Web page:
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I need to have my Java program run on a linux box once a day. So I created a simple file with just one line:

java -jar /opt/location/my_jar.jar

and put it in etc/cron.daily, assuming it would run once a day. But it doesn't run at all. I tried both to have the .sh extension, or simply the file name with no extension. Still, no luck.

I googled it and I'm getting quite a bit of conflicting info. Can someone please help?


I'm summarizing the place it is right now, based on the answers given by Satish and Mithrandir.

1.I created the run_conversions script using vi, to get over the problem with the end of line character on windows. Now the script is

/usr/bin/java -jar /opt/location/my_jar.jar

2.I put it in /etc/cron.hourly.

3.Checking the log at /var/log/cron I'm seeing the it's starting run_conversions and finishing run_conversions every hour. So far so good.

4.But it doesn't seem like my jar file is running. I know this because when it's running properly it should update a database -- and the database is not updating.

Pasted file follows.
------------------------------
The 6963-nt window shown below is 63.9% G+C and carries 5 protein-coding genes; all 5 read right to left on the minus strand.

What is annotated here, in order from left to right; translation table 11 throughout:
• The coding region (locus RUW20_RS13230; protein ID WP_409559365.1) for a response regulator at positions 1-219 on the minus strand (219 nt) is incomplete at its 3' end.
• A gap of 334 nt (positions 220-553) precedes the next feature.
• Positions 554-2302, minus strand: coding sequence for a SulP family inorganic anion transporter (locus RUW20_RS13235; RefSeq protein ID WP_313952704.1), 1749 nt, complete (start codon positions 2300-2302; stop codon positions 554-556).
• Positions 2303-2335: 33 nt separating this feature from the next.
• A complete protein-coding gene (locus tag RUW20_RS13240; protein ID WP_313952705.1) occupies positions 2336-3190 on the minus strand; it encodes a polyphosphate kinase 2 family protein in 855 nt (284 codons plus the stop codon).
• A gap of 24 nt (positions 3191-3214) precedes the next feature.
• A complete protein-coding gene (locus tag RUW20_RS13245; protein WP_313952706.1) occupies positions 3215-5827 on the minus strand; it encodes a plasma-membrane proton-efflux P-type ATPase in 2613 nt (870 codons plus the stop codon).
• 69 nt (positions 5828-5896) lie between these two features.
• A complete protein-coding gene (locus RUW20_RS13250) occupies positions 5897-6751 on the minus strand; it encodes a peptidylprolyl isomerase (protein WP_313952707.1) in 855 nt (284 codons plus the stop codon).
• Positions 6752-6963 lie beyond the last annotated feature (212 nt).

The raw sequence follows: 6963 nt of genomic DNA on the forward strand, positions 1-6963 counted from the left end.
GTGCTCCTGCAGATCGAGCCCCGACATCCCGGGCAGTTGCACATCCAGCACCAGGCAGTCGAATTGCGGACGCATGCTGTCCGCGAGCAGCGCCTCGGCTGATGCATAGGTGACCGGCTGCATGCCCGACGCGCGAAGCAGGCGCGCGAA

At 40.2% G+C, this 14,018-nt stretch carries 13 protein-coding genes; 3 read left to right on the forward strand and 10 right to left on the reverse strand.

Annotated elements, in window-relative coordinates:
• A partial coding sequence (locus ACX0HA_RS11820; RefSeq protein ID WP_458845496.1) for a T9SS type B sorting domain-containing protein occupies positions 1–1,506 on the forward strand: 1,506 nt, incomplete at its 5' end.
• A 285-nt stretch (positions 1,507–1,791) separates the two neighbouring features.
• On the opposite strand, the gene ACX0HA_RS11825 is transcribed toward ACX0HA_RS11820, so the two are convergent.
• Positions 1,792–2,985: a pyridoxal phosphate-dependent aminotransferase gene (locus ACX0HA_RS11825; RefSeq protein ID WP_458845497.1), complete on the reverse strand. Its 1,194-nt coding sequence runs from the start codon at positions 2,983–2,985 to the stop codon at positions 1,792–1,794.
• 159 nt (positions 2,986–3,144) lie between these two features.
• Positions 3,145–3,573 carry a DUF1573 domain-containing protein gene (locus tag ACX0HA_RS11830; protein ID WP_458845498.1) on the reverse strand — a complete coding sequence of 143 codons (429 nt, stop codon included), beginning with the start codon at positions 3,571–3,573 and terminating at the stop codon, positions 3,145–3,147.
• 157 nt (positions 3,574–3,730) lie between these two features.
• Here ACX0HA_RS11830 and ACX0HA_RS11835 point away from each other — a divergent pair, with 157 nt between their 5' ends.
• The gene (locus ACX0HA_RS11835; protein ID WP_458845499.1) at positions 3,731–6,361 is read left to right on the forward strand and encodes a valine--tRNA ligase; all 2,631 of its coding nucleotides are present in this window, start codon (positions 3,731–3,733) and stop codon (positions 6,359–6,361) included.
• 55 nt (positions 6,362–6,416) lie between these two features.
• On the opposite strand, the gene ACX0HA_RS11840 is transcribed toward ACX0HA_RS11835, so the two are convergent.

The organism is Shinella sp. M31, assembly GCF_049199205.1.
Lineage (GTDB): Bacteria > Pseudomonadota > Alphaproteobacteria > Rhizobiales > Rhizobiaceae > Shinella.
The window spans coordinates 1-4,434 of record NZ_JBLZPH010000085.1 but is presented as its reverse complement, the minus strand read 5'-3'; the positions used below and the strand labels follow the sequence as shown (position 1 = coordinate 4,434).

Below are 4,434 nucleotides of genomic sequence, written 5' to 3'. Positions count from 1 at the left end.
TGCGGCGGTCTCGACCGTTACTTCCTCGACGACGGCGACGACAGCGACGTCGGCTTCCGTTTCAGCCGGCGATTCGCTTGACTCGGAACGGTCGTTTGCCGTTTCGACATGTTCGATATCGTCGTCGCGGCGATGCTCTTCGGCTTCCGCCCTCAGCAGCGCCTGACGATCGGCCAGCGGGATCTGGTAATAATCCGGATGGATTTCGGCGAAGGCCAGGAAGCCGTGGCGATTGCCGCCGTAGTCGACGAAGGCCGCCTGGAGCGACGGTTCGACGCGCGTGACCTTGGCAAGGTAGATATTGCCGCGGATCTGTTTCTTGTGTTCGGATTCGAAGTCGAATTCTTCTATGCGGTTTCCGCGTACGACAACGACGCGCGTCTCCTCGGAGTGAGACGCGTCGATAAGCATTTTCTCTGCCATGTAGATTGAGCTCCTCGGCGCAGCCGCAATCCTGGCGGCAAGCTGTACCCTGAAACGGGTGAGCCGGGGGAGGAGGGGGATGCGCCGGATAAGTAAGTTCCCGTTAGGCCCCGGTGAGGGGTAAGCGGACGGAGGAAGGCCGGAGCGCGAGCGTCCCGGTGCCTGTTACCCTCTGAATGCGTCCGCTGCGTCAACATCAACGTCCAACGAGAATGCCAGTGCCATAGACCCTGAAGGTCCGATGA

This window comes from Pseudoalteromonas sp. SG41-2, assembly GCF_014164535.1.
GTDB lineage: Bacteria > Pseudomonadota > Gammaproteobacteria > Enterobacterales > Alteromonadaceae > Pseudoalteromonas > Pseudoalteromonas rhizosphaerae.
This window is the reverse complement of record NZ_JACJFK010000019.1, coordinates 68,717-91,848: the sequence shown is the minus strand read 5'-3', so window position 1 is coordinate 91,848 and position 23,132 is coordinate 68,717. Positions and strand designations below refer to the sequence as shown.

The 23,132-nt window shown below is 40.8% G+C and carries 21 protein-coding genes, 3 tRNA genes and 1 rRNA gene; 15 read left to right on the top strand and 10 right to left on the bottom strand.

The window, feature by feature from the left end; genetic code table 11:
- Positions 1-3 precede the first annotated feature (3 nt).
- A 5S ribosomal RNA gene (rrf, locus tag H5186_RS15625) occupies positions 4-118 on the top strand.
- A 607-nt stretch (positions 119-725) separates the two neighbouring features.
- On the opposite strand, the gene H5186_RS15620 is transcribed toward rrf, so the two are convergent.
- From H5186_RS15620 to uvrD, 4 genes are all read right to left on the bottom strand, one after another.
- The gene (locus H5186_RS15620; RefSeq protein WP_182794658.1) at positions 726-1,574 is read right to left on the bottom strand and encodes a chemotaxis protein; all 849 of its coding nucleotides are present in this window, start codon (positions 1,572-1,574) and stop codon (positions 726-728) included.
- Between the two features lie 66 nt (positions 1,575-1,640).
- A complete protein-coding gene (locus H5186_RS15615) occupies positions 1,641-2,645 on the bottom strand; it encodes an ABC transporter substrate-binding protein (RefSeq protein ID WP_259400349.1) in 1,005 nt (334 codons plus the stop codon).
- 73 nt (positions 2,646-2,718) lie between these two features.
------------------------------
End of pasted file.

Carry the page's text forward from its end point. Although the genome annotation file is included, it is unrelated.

5.Here's the strange thing: when I'm running cron.hourly manually, but calling

run-parts /etc/cron.hourly

the jar file is hit propertly, and the database is updating.

To sum it up: when running it through run-parts, it works. When leaving it to run hourly by itself, it doesn't.

Any ideas?


Following advice from Satish, Mithrandir and vahid I changed my run_conversions_loc to look like this:

PATH=/usr/local/sbin:/usr/local/bin:/sbin:/bin:/usr/sbin:/usr/bin:/root/bexport SHELL=/bin/bash
/usr/bin/java -jar /opt/tf/conversions/aff_networks2.jar > /opt/tf/conversions/runconversions.txt

I removed the script from cron.hourly and added this line to crontab:

*/10 * * * * /opt/tf/conversions/run_conversions_loc

The script now runs every 10 minutes, and is registered in the cron log like this:

Feb 24 09:30:01 backsome CROND[7933]: (root) CMD (/opt/tf/conversions/run_conversions_loc)

So far it looks good. But the database -- which it should update -- isn't updated.